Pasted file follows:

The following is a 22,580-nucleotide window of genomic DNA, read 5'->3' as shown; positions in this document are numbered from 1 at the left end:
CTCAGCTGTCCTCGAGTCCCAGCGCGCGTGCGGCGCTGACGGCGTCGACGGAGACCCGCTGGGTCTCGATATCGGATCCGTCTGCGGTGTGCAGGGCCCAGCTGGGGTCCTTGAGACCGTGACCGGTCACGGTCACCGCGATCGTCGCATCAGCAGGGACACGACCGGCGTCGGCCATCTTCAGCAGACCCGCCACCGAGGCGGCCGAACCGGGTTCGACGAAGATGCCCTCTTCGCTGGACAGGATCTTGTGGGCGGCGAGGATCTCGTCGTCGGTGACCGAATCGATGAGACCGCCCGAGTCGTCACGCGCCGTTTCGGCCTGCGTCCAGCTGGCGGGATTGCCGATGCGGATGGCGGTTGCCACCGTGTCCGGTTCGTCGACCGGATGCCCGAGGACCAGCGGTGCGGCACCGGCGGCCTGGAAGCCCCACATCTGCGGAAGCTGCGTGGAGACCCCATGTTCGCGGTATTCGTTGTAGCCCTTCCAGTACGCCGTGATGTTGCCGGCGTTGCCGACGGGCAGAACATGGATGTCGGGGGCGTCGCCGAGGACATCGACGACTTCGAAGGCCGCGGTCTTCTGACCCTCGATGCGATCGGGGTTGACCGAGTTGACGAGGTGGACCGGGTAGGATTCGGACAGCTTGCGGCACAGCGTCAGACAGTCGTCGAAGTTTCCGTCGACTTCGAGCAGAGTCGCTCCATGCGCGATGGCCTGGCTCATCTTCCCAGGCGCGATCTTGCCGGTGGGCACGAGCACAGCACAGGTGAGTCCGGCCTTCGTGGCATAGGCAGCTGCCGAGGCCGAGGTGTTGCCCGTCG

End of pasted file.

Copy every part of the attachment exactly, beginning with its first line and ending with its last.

The following is a 22,580-nucleotide window of genomic DNA, read 5'->3' as shown; positions in this document are numbered from 1 at the left end:
CTCAGCTGTCCTCGAGTCCCAGCGCGCGTGCGGCGCTGACGGCGTCGACGGAGACCCGCTGGGTCTCGATATCGGATCCGTCTGCGGTGTGCAGGGCCCAGCTGGGGTCCTTGAGACCGTGACCGGTCACGGTCACCGCGATCGTCGCATCAGCAGGGACACGACCGGCGTCGGCCATCTTCAGCAGACCCGCCACCGAGGCGGCCGAACCGGGTTCGACGAAGATGCCCTCTTCGCTGGACAGGATCTTGTGGGCGGCGAGGATCTCGTCGTCGGTGACCGAATCGATGAGACCGCCCGAGTCGTCACGCGCCGTTTCGGCCTGCGTCCAGCTGGCGGGATTGCCGATGCGGATGGCGGTTGCCACCGTGTCCGGTTCGTCGACCGGATGCCCGAGGACCAGCGGTGCGGCACCGGCGGCCTGGAAGCCCCACATCTGCGGAAGCTGCGTGGAGACCCCATGTTCGCGGTATTCGTTGTAGCCCTTCCAGTACGCCGTGATGTTGCCGGCGTTGCCGACGGGCAGAACATGGATGTCGGGGGCGTCGCCGAGGACATCGACGACTTCGAAGGCCGCGGTCTTCTGACCCTCGATGCGATCGGGGTTGACCGAGTTGACGAGGTGGACCGGGTAGGATTCGGACAGCTTGCGGCACAGCGTCAGACAGTCGTCGAAGTTTCCGTCGACTTCGAGCAGAGTCGCTCCATGCGCGATGGCCTGGCTCATCTTCCCAGGCGCGATCTTGCCGGTGGGCACGAGCACAGCACAGGTGAGTCCGGCCTTCGTGGCATAGGCAGCTGCCGAGGCCGAGGTGTTGCCCGTCG